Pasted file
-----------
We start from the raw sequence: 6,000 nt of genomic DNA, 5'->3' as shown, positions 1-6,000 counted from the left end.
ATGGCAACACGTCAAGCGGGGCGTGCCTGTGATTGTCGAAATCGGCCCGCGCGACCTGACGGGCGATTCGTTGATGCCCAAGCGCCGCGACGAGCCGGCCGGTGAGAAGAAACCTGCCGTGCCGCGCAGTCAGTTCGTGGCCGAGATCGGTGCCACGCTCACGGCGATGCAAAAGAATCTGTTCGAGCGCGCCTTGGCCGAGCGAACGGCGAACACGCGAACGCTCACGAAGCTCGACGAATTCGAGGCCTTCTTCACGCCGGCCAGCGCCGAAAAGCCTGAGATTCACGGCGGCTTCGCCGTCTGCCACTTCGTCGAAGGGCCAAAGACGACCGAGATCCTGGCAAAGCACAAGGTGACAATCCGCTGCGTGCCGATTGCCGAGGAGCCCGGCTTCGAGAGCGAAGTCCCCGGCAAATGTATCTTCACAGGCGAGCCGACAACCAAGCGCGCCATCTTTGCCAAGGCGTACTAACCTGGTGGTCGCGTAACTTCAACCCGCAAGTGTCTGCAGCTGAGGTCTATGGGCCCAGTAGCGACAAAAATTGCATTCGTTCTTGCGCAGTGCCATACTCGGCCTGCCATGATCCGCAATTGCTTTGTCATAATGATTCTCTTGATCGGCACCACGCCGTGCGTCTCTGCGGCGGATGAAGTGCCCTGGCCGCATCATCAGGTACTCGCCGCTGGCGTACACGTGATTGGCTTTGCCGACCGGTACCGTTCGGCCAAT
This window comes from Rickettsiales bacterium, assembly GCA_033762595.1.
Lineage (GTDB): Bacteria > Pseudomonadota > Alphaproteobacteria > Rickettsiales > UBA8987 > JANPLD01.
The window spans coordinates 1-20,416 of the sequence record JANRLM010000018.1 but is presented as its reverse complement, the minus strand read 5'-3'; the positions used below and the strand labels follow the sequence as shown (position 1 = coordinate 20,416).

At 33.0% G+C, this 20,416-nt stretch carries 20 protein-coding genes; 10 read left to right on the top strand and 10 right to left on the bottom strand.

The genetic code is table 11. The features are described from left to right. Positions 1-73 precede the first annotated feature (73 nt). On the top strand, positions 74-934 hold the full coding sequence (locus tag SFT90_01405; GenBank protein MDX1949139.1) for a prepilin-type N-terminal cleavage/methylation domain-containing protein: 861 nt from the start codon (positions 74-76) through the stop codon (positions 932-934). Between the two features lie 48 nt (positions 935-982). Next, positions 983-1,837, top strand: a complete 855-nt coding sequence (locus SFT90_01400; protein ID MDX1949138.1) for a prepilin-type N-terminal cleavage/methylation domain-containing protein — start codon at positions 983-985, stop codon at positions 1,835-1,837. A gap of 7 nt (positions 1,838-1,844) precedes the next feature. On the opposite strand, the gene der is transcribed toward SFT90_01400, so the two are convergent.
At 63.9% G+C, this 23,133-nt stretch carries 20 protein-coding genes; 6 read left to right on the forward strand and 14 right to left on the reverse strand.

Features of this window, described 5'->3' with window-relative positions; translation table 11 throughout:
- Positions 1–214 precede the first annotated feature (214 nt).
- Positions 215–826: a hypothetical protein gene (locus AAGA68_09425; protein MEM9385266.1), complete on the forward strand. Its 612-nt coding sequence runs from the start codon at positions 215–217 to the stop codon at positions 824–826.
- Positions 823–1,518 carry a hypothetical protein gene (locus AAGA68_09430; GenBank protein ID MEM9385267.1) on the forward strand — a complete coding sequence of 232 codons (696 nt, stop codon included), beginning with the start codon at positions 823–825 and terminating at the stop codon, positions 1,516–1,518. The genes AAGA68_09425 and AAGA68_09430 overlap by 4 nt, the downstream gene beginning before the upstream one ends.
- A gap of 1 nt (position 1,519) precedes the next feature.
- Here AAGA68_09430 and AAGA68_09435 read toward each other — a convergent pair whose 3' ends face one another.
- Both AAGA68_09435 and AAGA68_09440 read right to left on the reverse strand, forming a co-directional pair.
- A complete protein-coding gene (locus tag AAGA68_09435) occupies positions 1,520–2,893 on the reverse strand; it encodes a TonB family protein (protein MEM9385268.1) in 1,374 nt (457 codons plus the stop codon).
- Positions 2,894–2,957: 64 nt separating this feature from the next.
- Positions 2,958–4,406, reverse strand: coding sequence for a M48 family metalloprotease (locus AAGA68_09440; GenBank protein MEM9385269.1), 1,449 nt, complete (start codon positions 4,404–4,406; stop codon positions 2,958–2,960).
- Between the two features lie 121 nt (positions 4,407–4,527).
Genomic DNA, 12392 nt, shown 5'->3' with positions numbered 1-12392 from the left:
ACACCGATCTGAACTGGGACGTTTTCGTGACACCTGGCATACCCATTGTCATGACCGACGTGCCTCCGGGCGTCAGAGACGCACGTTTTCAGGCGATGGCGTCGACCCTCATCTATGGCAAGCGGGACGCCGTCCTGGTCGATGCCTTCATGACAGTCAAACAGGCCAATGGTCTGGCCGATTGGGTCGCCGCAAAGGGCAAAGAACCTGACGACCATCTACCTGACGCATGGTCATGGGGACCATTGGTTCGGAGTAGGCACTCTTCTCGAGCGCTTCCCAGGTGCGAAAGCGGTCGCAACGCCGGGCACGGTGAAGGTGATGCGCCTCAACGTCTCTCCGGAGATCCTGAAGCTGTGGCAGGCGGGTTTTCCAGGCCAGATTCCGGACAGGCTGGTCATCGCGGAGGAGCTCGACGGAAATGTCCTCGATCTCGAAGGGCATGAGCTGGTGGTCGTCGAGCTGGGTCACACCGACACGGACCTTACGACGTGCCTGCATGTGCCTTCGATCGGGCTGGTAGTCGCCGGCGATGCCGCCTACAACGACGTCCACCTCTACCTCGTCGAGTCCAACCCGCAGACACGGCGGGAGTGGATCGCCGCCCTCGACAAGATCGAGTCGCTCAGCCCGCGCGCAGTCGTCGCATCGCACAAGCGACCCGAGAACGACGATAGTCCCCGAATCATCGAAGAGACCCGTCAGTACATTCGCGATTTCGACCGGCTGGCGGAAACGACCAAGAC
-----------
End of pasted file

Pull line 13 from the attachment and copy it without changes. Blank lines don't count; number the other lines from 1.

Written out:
- A gap of 1 nt (position 1,519) precedes the next feature.